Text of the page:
GSA Atlanta 24

GSA Atlanta 24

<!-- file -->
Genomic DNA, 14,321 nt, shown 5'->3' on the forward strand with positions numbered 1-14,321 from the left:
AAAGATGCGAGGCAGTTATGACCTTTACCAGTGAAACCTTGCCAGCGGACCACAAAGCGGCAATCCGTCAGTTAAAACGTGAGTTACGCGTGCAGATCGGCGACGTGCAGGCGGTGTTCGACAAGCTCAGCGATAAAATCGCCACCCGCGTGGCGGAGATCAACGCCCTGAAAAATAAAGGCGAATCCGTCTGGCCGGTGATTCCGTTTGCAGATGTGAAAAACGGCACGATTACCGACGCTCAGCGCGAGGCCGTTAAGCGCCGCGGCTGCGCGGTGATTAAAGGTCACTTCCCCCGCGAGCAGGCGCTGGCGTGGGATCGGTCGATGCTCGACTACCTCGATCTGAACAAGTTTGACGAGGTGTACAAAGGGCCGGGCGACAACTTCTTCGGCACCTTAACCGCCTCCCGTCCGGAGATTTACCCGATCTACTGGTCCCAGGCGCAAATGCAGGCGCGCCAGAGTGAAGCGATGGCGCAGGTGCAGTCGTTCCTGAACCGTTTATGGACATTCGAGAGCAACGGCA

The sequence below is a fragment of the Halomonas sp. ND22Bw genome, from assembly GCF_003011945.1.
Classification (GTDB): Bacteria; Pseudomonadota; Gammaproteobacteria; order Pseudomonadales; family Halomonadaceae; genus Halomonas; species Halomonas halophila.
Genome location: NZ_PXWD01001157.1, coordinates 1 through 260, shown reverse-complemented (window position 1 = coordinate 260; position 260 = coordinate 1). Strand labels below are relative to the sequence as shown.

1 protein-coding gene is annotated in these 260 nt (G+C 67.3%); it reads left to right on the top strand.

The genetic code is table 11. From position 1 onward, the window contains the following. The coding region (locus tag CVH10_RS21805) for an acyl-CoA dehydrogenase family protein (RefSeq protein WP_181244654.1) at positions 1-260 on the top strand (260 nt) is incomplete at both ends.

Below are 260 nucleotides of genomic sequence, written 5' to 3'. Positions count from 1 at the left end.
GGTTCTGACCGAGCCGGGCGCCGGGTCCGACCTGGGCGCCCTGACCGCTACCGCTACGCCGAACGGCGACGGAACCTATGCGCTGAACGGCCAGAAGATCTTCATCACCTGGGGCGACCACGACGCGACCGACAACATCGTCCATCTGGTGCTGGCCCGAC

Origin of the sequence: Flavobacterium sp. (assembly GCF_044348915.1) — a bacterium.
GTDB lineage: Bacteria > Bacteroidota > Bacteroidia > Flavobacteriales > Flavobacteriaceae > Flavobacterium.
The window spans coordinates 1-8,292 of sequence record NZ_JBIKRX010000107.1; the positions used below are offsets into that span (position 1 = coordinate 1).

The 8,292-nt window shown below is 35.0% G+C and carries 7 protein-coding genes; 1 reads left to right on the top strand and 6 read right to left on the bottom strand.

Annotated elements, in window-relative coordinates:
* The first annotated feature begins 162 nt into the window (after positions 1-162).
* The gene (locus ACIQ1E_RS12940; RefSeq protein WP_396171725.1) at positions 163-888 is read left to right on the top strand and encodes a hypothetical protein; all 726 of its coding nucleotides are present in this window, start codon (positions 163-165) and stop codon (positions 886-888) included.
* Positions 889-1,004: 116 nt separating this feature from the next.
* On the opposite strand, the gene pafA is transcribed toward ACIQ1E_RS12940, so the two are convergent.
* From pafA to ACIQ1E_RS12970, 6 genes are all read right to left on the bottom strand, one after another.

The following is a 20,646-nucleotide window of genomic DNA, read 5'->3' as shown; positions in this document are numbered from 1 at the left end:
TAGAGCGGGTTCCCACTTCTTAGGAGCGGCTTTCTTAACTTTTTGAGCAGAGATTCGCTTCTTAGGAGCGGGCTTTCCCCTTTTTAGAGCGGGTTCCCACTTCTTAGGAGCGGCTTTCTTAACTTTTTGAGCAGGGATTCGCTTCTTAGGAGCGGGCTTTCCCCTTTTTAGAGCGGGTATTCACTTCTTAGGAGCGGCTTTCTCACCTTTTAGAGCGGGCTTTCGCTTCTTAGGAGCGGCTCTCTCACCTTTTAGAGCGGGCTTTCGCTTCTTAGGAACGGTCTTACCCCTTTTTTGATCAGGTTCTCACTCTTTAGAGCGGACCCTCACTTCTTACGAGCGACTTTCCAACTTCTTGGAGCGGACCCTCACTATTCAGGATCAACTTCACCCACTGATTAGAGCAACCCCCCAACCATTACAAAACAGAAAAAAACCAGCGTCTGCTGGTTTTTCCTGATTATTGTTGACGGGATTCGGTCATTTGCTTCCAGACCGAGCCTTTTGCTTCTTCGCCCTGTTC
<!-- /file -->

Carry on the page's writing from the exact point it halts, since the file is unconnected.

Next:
If you’re looking for a mid-sized cruiser with the waist of a whippet to squeeze through narrow locks, GSA’s new production of the popular Atlanta 24 might measure up It’s a fact of life that as you mature you generally lose your trim figure and become a bit more… comfortable. And so it’s been with GRP cruisers — as the years have passed they’ve grown up and their waistlines have tended to expand… comfortably.Of course the extra width is good for the crew and not a problem on rivers and estuaries, but if you want to cruise the whole canal system you need the waistline of a whippet to pass through narrow locks. Which is why GSA has produced the ‘new’ narrowbeam-dimensioned GSA Atlanta 24.It isn’t, of course, a new design, although if you were unaware of its lineage its clean, relatively modern lines could persuade you it was. In fact, the boat began life as the popular, inexpensive Norman 24 that ended production in the early 80s. It reappeared again later that decade, slightly redesigned by Fibreglass Construction of Burnley and renamed the Atlanta 24 before the moulds eventually found their way to Shetland Boats where a few more were built under a different name. That might have been the end of the story, but cruiser builder Glenn Munford, of GSA Marine in Norwich, decided last year that there was room in the market for another narrowbeam cruiser and acquired the moulds. Bringing the boat back to the market was then a case of producing a hull and updating it and the interior using the design skills the company already had for its larger boats.The fusion of a custom, higher end boatbuilder with what was essentially a medium-priced entry-level boat is interesting and apparent as soon as you step aboard. While the basic layout inside and out remains the same, it’s far from being cheap and cheerful as the padded headlining and quality of the well put together woodwork shows.Starting in the cockpit, there’s now a comfortable, cream seat for the steerer (though it needs a footrest or your legs dangle) that folds for easy entry, a wheel, throttle quadrant, full set of instruments, and matching comfortable cream waterproof cushions across the transom and along the starboard side for passengers. Under the cushions there is a battery bay to port, fuel tank locker and storage to the rear, and gas supply and water heater on the starboard side. The whole cockpit is carpeted and covered by a blue canopy mounted on a stainless steel frame that’s simple to raise and lower, so there’s little faffing around when you simply want to get going.A central door takes you down two steps into a light and airy cabin which previous Atlanta owners will recognise. Instead of trying to redesign the layout, GSA has simply, and sensibly, brought it up to date with a few tweaks.On the starboard side as you enter there’s a small closet with hooks for coats, followed by an aluminium sink with hot and cold water and, usefully in a small boat, a smoked glass top that drops down to provide an extra work surface. Underneath that there’s a decent-sized 12/24v fridge. Further along there are Formica work surfaces, an aluminium three-ring Smev hob with a splashback and guard rail to keep the pots and pans where they belong; it’s the little extras such as these that show the boat has been built by an experienced team used to bigger things. Underneath there’s a compact Smev grill/oven with two good-sized cupboards either side.Beyond this there’s another broad work surface that butts onto a partition separating the galley from the main bed in the bow with a 240v socket below.As you’d expect in a small cruiser the bed is a sofa during the day and converts into a double at night. Its black, crushed-velvet 4in thick cushions are firm and comfortable and the bed takes full advantage of the 6ft 10in beam by extending under the gunwales. Slim headboards in the same colour as the cushions on each partition are a nice touch, as are the reading lights. The bed will just about take a six-footer lengthways.Underneath all this there are three good sized lockers for bedding – storage is all-important in small boats and this one has plenty. Even the dinette on the left side, which converts to a very tight double bed, has storage underneath both seats, a cupboard under one and a drawer under another. Lastly there’s a reasonably spacious and neat shower/toilet compartment with, surprisingly, a pump-out loo and a basin with hot and cold water and a shower. All this is topped off by the previously mentioned soft, cream vinyl padding on the sides and roof lining that, with the Houdini/escape hatch over the main bed, gives a light airy feel to the well finished cabin. A budget boat interior this is most certainly not, it feels solid and a nice place to be with pretty much everything you need which is important if you’re going away in it for a week or two.So much for the inside, but what about on the water? Power comes from a 15hp Honda outboard with an electric start. Just 15hp might not sound a lot, especially for river cruising, but this is a light-ish boat (it weighs in a just under two tons, a tad more than the previous models) so it gets up and goes quickly. Officially, the top speed is 7kt and cruising speed is five.Being relatively light with an outboard engine it’s highly manoeuvrable and will turn on a five pence piece, although we did find that the helm and throttle set-up isn’t ideal. The wheel is so close to the throttle quadrant that your hands can easily run into it, which means you really have to steer with them relatively close together near the top of the wheel. We also found the steering a tad stiff.It should be said that this boat is the first out of the moulds – although two orders have already been taken – and there are always niggles with a new boat. GSA is aware of both points and is looking at improving them.Overall this is a nice, well built boat for those who want something simple and straightforward for weekends and the odd week away. It comes fully equipped for the water and ready to go right down to fenders and lines, so there’s no long list of ‘extras’ to wade through and pay for, all you need is bedding and cutlery. Plus, you can put it on a trailer and tow it to where you want to go cruising. A trailer will cost around �3,500 extra and you will need something like a planet-eating 4×4 to tow it.At �34,950 it’s not cheap and cheerful, but it is a well built, no-fuss way of getting on the water – and being able to cruise the whole canal network.